Earn military retirement eligibility while pursuing your civilian career:
Let’s say you come to the end of your active duty or drilling contract. If you’re in your initial enlistment, you’ll roll right into the Individual Ready Reserves. Don’t throw that time away. Once you get to the end of your IRR contract, reenlist in the IRR.
Keep doing this until you have 20 good years for retirement.
Four years of active duty time, plus 16 years of IRR time, equals 20 years. If all of your IRR years in this scenario were good years… meaning you received at least 50 points each year… you’d be eligible to receive a retirement check once you turn 60.
This is applicable with any IRR time, not just the one that’s part of your initial military service obligation time.
Some basic Individual Ready Reserve Requirements:
As a member of the IRR, keep your service informed of your current address. Update your military service with your new address as soon as you complete your move.
You’ll receive military correspondence while in the IRR. This could be by mail, email, or phone. Provide them with any information that they request.
Annual musters are an IRR requirement. Your service will give you some options. You could do an online-muster, or you could report to a muster center. You might be required to do both. If you report to a muster center, you’ll get paid for your time. Your military branch will let you know your other requirements.
Your major requirements while in the Individual Ready Reserves:
In the Individual Ready Reserves, you can achieve the minimum 50 points from the comfort of your home. This is where the correspondence courses come in. Three hours equals one point. You could also drill, or do active training time; however, you can influence when this happens.
Here are some ways you can get your points: correspondence course hours, drilling without pay, active training, active duty for training, mobilization, funeral duty, etc. Some of these opportunities will pay you for your time.
You can get a maximum of 130 inactive points. Your inactive points come from correspondence course hours, 15 free points, and drilling without pay. Three correspondence hours translates to one retirement point, provided you complete the entire course.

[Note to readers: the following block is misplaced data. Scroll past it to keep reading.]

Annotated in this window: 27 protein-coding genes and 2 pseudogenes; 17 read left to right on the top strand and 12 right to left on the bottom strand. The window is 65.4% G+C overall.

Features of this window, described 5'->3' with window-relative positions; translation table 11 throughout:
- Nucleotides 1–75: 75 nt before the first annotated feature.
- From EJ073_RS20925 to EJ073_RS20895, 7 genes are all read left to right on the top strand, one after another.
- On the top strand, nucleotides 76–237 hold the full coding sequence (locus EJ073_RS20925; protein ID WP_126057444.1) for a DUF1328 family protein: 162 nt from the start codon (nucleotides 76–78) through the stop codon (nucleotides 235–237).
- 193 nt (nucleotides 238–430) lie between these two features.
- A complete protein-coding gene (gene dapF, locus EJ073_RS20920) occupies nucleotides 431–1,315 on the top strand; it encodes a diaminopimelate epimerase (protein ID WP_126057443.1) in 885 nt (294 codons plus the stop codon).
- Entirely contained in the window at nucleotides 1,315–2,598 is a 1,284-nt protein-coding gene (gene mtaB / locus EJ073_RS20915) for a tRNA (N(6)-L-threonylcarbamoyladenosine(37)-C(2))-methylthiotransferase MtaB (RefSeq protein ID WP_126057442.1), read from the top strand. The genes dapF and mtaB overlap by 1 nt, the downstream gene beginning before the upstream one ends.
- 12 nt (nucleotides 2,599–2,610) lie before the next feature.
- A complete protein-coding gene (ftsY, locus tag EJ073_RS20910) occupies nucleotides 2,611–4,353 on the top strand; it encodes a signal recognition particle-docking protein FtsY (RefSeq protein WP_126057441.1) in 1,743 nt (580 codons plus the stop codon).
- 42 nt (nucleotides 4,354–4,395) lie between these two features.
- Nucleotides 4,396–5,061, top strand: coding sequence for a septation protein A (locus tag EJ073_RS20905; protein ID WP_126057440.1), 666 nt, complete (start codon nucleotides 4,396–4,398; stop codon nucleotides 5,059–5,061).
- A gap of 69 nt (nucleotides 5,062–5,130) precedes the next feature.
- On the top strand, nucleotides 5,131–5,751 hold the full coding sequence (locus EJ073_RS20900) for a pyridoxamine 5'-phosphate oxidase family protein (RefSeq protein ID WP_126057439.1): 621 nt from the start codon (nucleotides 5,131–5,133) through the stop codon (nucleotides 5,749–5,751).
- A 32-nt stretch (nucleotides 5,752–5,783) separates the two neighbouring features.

Subtract 15 points from the amount of points you plan to get for the year. Multiply the result by 3. This’ll give you an idea of how many correspondence hours you’ll need to reach your point goal.
Now, as time progresses and you start missing the camaraderie, you can take advantage opportunities to get active points. Of course, you don’t have to wait till this happens. The more points you get, the bigger your retirement check.
You can get active points through annual training, active training, mobilization, funeral duty, etc. You get one point for every day you serve in an “active” status. Check with your IRR point of contact for specifics on how to get these opportunities.
You can get more than 130 active points in a year. Total active and inactive points can’t exceed the number of days in a retirement year.
While in the IRR, you should strive to get the maximum points you could get each retirement year.
During your annual musters, you’re going to provide basic information. You’ll provide them with information on your physical health, mental health, on your dependents, civilian occupation, etc. Depending on the muster, you could receive briefings and training related to your IRR responsibilities.
During an orientation muster, you’ll receive the basics of what’s involved with IRR. During an accountability muster, you could end up receiving a dental and medical evaluation. Additional activities could include verifying your addresses and phone number, family status, occupation, and other paperwork designed to complement your record.
If you’re a first/emergency responder, let your military service know about this.
Don’t worry, you won’t get “whisked” away to mobilization while you’re doing your musters. Your annual musters aren’t mobilization events; you won’t get activated or mobilized.
If you do want to mobilize, contact your IRR point of contact, or volunteer online. There are specific procedures to do this. Check with your IRR point of contact for details.
Benefits while in the Individual Ready Reserves:
Depending on your service, you can get promoted while in the IRR.
As a member of the IRR, you’re also entitled to a reserve ID card (IRR). This’ll give you access to military installations, MWR facilities, the commissary, the exchange, etc. In places that offer military discounts, this reserve ID card could reduce your purchase amount.
You’ll be entitled to TRICARE Reserve Dental benefits, but not TRICARE Medical benefits.
You’ll also be able to travel on space available flights.
If you’re in the Army, here’s something to think about before getting out completely.
You might go back on active duty, or into the drilling reserves again. Remain in the IRR until you do this. If you completely get out, then try to get back in after a certain amount of time, you could end up going through One Station Unit Training (OSUT) or Basic Combat Training (BCT) again.
Think you’re never going to come back in? There are lots of prior service members re-entering the military who thought that they too were completely done.
If you remain in the IRR, then go back to active duty or the drilling reserves, you won’t have to worry about spending time with brand new privates in Basic Combat Training again.
Soldiers in the Individual Ready Reserves are eligible for the IRR Distinctive Unit Insignia (DUI) and IRR Shoulder Sleeve Insignia.